Sean Simpson is quite excited by Forrest McDonald and What's It Gonna Take? -- his enthusiasm speaks for itself. "This ... THIS is Blues. Not just blues, but capital-B, which stands for Badass, Blues," Sean exclaims. "This is the kind of thing that made me pick up an instrument, passionate and raw and powerful, the kind of thing that grabs you by the throat and doesn't let go. Ever."

Chet Williamson brings in the jazz sound of the Reese Project and Blue Etude. "It's a fine hour of beautifully recorded jazz that offers creative compositions, tight performances and eye-opening surprises," Chet says. "And that's what the best jazz is all about."

Paul de Bruijn's world travels take him to Cape Verde, a recent Putumayo release. "Cape Verde is well worth taking the time to listen to," Paul says. "Most of the songs are wonderful, the only thing that would make it better would be actually knowing what the lyrics are saying."

Paul also steps back in time for an early Kat Eggleston album, First Warm Wind. This CD from 1990 seems to lack the Celtic influences she developed on later albums but, Paul says, "there is a beauty in simplicity and this music finds it, swirling among the lyrics, creating beautiful songs."

Amanda Fisher finds a lot of variety in a new bluegrass release from the Mysterious Redbirds. The album, titled 1992-1998, blends "Celtic styles with African, seasoned with dashes of ragtime and popular music among many others," Amanda says. "This is an outstanding album, highly recommended to anyone interested in indigenous American music, the Celtic influences on it, or just plain wonderful guitar, banjo and fiddle playing. I only wish it were longer."

Laurie Thayer goes a little bit country, a little bit folk with In the Beauty of the Day by Quartette. "Despite Quartette being categorized (by themselves) as a country-folk group, the songs that they have chosen for this CD present an eclectic mix of song styles," Laurie says. "In the Beauty of the Day is much like a short-story anthology by a variety of writers. You can't be sure what you're going to get, but there's sure to be something there that you'll enjoy."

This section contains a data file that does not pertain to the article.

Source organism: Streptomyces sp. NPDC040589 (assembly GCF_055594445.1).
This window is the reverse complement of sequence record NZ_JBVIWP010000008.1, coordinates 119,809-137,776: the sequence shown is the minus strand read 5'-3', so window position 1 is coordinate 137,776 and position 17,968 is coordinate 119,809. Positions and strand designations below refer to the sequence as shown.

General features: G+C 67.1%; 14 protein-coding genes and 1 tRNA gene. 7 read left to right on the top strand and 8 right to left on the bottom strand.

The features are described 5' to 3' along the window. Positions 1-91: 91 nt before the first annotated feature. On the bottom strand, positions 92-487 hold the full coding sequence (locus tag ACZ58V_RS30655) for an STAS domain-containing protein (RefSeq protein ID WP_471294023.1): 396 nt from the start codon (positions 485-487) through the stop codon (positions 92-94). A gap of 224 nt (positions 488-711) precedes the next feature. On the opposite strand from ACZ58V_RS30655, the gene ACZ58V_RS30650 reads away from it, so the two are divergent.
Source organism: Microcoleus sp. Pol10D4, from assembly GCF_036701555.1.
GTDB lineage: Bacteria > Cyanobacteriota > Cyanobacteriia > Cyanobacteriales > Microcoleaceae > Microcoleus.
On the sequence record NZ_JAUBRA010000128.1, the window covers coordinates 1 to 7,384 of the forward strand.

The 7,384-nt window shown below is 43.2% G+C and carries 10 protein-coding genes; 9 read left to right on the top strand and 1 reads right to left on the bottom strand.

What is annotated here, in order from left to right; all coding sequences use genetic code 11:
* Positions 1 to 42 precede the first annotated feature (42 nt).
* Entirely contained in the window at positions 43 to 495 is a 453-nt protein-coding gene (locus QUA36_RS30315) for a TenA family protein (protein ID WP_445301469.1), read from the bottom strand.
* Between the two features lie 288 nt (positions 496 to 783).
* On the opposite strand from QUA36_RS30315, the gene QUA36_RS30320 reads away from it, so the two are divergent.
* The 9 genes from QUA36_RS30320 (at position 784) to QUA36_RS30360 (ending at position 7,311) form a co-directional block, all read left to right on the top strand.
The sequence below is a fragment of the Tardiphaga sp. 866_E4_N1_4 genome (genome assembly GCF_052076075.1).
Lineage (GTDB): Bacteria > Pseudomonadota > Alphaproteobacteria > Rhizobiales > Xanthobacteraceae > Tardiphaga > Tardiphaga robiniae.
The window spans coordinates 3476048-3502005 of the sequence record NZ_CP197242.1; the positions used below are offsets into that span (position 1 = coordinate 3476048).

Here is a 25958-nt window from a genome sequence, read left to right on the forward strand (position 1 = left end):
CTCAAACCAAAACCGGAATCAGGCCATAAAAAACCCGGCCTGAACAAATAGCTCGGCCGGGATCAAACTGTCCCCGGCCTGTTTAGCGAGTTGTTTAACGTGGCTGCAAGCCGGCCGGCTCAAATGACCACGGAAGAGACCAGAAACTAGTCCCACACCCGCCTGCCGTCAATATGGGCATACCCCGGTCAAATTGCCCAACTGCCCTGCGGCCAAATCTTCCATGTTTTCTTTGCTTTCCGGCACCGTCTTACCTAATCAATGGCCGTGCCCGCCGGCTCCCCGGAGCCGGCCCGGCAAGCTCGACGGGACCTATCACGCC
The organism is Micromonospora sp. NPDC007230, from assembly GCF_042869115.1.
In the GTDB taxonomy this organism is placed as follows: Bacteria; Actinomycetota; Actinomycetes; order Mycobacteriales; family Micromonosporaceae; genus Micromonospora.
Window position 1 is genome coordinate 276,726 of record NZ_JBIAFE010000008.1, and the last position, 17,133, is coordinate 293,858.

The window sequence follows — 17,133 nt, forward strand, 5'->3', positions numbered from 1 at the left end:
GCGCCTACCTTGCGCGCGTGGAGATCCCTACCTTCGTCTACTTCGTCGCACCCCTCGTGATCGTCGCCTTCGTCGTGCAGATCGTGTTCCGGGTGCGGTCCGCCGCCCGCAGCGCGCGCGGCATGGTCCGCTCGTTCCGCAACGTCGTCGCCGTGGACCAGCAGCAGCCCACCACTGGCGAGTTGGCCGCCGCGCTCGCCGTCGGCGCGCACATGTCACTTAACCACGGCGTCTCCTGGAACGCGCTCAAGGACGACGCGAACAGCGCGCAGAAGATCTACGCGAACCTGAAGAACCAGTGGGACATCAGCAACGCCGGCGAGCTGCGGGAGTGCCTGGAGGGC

Ellen Rawson peeks in on former 'Til Tuesday singer Aimee Mann and her new folk-rockin' solo release, Bachelor No. 2 (or The Last Remains of the Dodo). "Whether she's thumbing her nose at the music business or merely taking on a persona who's heard far too many lines in her life, her biting cynicism sets her apart from the pop divas cracking the charts and going with the flow," Ellen says.

Robert Buck says music veteran Frank Goodman proves himself to be "a more than adequate guitarist" who "truly shines as both a vocalist and songwriter" on his latest CD, All the Way Down. The album is, Robert says, "a very satisfying musical experience."

Nicky Rossiter gains some understanding of Irish singer-songwriter Christy Moore in his recent autobiography, One Voice: My Life in Song. "This book is a treasure trove and should be sought out by any person interested in folk music, Ireland, the latter half of the 20th century and good writing," Nicky proclaims.

Donna Scanlon was drawn into the story of Isaac's Storm: A Man, a Time, and the Deadliest Hurricane in History by Erik Larson. The book tells of the hurricane that devastated the island city of Galveston, Texas, in 1900. "Larson's account reads like a novel, written in vivid and precise language that captures the drama and suspense and even poetry of the event yet avoids sensationalism," Donna says. "The victims and survivors -- many of whose own recollections were source material for the book -- are treated with respect."

Donna begins our fiction section with Jonathan Carroll's The Wooden Sea. "There is not an extraneous scene or word in the novel; everything fits together," Donna says. "Certainly, some of the aspects of the plot would be trite or hokey in the hands of a less skilled author; here, Carroll demonstrates his mastery."